11/28/08 — Rude awakening: Governor startled into making impulsive economic demand

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Rude awakening: Governor startled into making impulsive economic demand

Could whoever woke Gov. Mike Easley up please put him back to sleep?

After what has seemed like a full term of forgetting that he was the governor, this lame duck has decided to flap his wings.

And in a big way.

While it might seem like a good idea to fast track a bunch of government projects -- who could argue with good, old construction -- it seems that perhaps the act might be a bit rash and not the best idea right now at a time when there might be more pressing needs.

The governor has just asked for millions of dollars back from the state's schools because of a budget deficit that seems to have all of a sudden creeped up on North Carolina's leaders.

And in very few places on the list of approved projects for this stimulus package do you see the words "school" or "education."

Sure, there are a few colleges getting a boost -- and none around these parts by the way -- but the state's elementary and secondary schools did not make the list.

Hmmm. Education governor, huh?

Now, sure, these are projects that are already in the works -- and with the pace at which state leaders work, there simply might not be enough time to retool the list.

But after years of a great expanse of almost nothing from Raleigh, this is a whole lot to get done in the last few weeks of an administration -- especially in such an "executive order" kind of edict.

Hopefully, Lt. Gov. and Gov.-elect Bev Perdue is doing some supervising.

Look, the trick when there is an economic challenge in a state that has been doing pretty well is not to panic, not to make spur-of-the-moment decisions that could potentially make things worse, not to set up a whole program you are not going to be around to supervise.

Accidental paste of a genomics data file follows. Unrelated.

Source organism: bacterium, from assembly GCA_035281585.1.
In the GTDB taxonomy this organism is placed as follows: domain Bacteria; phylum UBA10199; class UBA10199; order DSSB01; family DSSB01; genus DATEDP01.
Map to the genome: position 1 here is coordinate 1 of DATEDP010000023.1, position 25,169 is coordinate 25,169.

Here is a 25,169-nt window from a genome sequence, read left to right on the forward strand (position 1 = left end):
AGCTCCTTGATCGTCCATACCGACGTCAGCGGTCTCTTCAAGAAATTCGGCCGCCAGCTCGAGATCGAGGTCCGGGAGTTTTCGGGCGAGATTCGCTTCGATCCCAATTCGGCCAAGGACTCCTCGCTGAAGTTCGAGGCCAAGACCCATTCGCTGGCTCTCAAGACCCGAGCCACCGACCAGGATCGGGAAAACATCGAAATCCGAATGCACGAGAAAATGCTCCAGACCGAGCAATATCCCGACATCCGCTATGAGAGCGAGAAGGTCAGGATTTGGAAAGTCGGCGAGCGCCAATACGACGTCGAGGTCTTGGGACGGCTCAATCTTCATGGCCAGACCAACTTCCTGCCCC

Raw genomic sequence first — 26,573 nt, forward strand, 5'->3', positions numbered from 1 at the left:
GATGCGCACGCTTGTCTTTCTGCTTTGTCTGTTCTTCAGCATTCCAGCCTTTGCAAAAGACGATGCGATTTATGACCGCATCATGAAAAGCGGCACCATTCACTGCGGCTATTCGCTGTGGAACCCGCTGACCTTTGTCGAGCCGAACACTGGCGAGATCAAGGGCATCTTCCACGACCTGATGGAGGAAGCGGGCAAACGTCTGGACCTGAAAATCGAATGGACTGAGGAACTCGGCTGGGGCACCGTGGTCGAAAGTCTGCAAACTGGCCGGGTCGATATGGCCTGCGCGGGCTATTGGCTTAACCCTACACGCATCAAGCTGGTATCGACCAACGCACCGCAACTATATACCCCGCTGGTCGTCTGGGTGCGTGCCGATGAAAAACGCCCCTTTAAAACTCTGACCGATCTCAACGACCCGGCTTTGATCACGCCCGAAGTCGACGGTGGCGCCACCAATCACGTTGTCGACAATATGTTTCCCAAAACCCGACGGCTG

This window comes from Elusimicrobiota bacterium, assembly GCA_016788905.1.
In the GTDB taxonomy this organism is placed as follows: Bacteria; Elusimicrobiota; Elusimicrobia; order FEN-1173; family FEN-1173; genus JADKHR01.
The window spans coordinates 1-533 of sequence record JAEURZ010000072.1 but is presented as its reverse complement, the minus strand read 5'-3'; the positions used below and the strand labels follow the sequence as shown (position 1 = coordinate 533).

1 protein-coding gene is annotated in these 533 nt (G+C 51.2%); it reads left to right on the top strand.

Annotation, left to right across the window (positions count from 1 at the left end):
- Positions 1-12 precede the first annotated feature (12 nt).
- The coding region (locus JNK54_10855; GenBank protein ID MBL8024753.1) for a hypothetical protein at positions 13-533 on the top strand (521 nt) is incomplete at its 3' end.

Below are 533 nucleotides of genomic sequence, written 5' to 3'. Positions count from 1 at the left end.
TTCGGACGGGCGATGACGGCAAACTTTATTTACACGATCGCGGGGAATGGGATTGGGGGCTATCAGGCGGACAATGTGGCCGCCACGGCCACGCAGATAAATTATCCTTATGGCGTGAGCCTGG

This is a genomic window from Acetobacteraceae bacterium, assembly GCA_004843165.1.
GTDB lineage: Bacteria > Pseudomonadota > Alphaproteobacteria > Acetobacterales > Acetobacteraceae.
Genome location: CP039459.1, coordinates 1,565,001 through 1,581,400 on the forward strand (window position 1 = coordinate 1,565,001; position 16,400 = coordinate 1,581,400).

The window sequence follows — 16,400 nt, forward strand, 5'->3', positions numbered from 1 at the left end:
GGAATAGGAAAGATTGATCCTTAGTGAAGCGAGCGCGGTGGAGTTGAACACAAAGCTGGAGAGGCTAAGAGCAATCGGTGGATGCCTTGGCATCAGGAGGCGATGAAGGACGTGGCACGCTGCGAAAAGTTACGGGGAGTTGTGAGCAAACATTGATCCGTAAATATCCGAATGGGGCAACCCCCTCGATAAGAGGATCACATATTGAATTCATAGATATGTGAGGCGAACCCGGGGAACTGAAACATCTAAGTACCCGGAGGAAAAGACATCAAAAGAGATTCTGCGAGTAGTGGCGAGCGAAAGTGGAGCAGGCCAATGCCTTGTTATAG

And, really, when you are on your way out is not the time to send the apple cart careening down a potentially hairpin curve.

A stimulus package is not such a bad idea. North Carolina leaders should be thinking about the next, best step.

But what we don't need now, when the country is trying to figure out the twists and turns of bailouts and market fluctuations, is another big-ticket expenditure.

And then there is the little problem of the rather checkered past of other state construction projects -- of the road variety. We certainly should be making sure those oversight concerns are resolved before we take on $700 million in new projects.

Easley should go back to his easy chair and enjoy a restful rest of his last term.

His job now is to keep the ship on course -- not to throw the map out the window.

It will be Gov.-elect Perdue's job to decide what comes next -- and hopefully she will do prudently and thoughtfully.

Published in Editorials on November 28, 2008 10:43 AM